Do you know what DMARC security is? DMARC stands for Domain-based Message Authentication, Reporting & Conformance. It’s a security and email authentication protocol that allows organizations to protect their domain from being spoofed by email phishing scams. It’s also used by email service providers and ISPs to detect and prevent fraud.
If you haven’t heard of it yet, don’t worry—it’s actually pretty easy to understand.
What is DMARC Security?
DMARC is an email authentication standard that helps you prevent spoofing, phishing, and other email-based attacks. It works by allowing you to define a policy that dictates how your domain should handle messages with invalid sender addresses.
The first step in setting up DMARC is registering your domain name with SPF, which allows you to control what IP addresses can send emails on behalf of your company. You’ll also need to set up DKIM and start reporting email abuse through spam reports or abuse reports.
Using SPF in combination with DMARC Security
When an ISP receives an email with SPF records attached, they check them against their own DNS records for the sender’s domain name. If there are no SPF records or if they don’t match up with what they have on file, then they reject the message because it could be spam or spoofed content from another source (like a phishing attack).
When used in combination with DMARC security, unauthorized emails can be blocked out by the sender before it reaches the client.
Using DKIM in combination with DMARC Security
With DKIM, a domain owner registers with a public key provider and publishes a public key in DNS records. When an email is sent from an email server that uses DKIM, the sending server adds a signature to the message. The signature contains the domain of the sender (for example, “example.com”) and a cryptographic hash of the message headers and body. Receivers use this information to verify that an email message was not modified during transit.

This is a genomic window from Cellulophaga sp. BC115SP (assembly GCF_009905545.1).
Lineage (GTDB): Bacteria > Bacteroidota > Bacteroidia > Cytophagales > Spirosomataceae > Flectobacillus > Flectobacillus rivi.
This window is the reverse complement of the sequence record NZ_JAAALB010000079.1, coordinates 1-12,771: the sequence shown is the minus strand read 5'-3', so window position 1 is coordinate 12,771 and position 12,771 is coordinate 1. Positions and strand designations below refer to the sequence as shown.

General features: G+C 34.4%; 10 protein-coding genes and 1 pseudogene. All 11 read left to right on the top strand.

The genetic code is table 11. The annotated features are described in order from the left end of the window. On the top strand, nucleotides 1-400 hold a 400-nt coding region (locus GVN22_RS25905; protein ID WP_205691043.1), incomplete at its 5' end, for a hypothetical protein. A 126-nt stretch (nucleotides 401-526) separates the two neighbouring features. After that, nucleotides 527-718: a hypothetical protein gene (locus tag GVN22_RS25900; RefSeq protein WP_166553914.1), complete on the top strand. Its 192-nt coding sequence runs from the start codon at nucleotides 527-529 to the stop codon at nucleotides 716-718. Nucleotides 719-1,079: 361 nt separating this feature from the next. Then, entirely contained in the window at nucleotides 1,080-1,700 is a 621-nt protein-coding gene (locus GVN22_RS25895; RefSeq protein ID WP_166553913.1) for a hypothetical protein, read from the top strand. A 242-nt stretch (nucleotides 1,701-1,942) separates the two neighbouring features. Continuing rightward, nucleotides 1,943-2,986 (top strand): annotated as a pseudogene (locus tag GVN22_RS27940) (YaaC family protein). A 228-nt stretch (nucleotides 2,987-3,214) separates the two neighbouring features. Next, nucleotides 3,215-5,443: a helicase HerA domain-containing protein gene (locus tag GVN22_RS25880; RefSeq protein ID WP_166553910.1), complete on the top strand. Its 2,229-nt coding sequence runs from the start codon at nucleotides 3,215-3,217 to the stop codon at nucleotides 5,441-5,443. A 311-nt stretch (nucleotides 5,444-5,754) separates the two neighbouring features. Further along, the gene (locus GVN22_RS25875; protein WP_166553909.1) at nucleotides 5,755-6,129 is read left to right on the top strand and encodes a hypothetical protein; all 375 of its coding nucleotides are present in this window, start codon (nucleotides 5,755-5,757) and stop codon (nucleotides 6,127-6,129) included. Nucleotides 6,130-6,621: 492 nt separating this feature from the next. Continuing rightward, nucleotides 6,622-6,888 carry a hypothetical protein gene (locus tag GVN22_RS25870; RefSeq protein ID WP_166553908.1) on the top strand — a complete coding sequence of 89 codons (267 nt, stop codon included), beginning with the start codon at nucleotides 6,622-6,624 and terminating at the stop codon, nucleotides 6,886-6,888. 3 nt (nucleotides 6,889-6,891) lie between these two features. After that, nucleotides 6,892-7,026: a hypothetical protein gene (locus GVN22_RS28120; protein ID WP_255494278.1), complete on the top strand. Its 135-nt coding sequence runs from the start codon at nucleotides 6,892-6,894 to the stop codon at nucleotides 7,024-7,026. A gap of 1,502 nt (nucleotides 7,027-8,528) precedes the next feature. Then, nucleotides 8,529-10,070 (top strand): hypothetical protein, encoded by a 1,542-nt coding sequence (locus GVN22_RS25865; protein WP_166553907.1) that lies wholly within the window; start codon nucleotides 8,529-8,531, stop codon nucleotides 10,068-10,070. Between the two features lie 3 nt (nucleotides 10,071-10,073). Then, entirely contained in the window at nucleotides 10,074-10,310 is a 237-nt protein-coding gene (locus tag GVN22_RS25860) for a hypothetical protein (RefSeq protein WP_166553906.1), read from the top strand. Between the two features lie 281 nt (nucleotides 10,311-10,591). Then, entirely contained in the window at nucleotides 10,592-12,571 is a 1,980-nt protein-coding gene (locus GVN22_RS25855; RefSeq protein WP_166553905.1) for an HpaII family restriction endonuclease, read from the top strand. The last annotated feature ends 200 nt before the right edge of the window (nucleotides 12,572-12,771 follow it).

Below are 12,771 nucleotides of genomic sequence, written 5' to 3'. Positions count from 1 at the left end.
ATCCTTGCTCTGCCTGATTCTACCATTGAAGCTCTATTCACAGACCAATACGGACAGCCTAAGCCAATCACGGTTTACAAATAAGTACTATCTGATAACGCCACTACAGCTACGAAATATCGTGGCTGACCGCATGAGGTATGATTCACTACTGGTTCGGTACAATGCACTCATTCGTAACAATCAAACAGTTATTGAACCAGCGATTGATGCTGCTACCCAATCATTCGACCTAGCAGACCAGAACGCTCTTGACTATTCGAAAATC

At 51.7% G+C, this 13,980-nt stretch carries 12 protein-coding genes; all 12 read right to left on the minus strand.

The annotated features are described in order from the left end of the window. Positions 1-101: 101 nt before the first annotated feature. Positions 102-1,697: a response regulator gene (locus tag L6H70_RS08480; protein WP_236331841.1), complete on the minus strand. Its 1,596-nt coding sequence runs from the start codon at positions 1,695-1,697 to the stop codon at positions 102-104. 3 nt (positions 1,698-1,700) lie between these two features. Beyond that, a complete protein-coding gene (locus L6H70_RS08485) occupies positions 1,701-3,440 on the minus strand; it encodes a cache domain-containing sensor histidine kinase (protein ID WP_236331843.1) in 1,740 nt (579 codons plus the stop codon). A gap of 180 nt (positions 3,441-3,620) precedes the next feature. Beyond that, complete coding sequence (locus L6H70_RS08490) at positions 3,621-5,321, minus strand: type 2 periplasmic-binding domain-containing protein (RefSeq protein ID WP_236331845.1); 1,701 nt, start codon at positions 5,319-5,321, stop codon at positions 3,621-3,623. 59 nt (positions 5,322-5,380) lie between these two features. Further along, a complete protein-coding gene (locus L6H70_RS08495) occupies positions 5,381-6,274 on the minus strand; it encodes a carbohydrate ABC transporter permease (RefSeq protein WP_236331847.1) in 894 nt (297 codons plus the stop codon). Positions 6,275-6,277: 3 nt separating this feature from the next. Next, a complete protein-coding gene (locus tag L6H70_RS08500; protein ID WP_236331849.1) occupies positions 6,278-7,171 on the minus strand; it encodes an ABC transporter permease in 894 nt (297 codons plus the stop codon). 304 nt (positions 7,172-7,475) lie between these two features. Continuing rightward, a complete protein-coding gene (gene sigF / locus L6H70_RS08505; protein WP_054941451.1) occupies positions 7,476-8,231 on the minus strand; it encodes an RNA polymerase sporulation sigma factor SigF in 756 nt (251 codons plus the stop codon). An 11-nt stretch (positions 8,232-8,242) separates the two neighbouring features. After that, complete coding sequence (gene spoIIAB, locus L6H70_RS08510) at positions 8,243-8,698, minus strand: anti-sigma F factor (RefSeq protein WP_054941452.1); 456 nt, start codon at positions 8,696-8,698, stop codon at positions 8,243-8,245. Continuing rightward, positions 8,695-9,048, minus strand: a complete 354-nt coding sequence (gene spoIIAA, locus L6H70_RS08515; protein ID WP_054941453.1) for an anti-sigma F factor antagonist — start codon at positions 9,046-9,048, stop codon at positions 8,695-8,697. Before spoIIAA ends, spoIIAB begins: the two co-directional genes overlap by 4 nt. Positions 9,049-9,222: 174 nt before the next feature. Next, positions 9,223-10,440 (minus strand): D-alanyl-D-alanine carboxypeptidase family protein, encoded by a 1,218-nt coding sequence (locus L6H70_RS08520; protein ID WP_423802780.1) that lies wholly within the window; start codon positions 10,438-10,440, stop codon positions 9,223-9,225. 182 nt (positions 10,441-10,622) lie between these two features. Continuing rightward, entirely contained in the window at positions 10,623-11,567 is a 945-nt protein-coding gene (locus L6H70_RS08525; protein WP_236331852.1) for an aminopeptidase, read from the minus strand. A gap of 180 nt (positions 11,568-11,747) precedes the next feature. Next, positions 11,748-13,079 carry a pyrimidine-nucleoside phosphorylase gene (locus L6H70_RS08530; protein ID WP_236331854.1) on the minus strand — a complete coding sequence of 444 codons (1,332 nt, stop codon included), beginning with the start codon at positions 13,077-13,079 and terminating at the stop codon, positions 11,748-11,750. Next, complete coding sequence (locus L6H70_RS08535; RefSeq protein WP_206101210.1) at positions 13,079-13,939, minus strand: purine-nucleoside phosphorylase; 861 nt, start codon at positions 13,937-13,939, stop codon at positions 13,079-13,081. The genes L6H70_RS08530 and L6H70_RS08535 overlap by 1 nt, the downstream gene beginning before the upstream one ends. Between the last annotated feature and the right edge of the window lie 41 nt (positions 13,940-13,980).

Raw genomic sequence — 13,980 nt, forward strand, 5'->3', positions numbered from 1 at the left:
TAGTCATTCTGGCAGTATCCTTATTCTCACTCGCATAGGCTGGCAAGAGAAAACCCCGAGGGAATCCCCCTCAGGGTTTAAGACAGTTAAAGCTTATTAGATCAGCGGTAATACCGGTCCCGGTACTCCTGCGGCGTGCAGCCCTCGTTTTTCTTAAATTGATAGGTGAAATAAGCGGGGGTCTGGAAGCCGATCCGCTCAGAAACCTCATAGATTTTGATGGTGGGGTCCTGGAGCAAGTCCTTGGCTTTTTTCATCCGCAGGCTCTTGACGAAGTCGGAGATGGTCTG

DKIM alone does not protect against spoofing or phishing attacks because it does not authenticate the identity of the sender in any way. To address this issue and prevent spoofing, DMARC security is recommended.
What is our advice?
Going into 2023, we only want to advise the very best for your domain. For enhanced protection, it is advisable to set up your domain with both DKIM and SPF in combination with DMARC. This will also help you receive reports on any delivery failures that may have occurred if you’re on an enforced DMARC policy.
Why is DMARC security important?
By default, most email servers send a “pass” or “fail” verdict on emails they receive, but this can be easily spoofed by spammers and phishers. DMARC allows you to authenticate the legitimacy of emails coming from your domain name and specify how those messages should be handled if they fail authentication or fail to pass SPF and DKIM checks.
How to start with DMARC security for beginners?
If you are new to DMARC security, here’s how you can start:
- Use a hosted DMARC solution – A hosted DMARC solution will help you manage your protocol on a cloud-based dashboard without having to access your DNS to make updates or edits. This simplest the authentication process drastically, and is amazing for both beginners and experts who want to save time and effort.
- Use online DMARC record generator tools to create your record – manually creating your record can lead to human errors. To prevent this using an online tool is your safest bet!
- Learn about DMARC security by undertaking free DMARC training – if you want to understand the protocol in depth to figure out which would work best for you, take a DMARC training course. It takes only a few hours and is completely free of charge!
DMARC security can set you apart from other organizations in terms of information security practices that you follow for improved domain reputation, lower email bounce rates, and better deliverability. For assistance in your DMARC security journey, contact PowerDMARC today!
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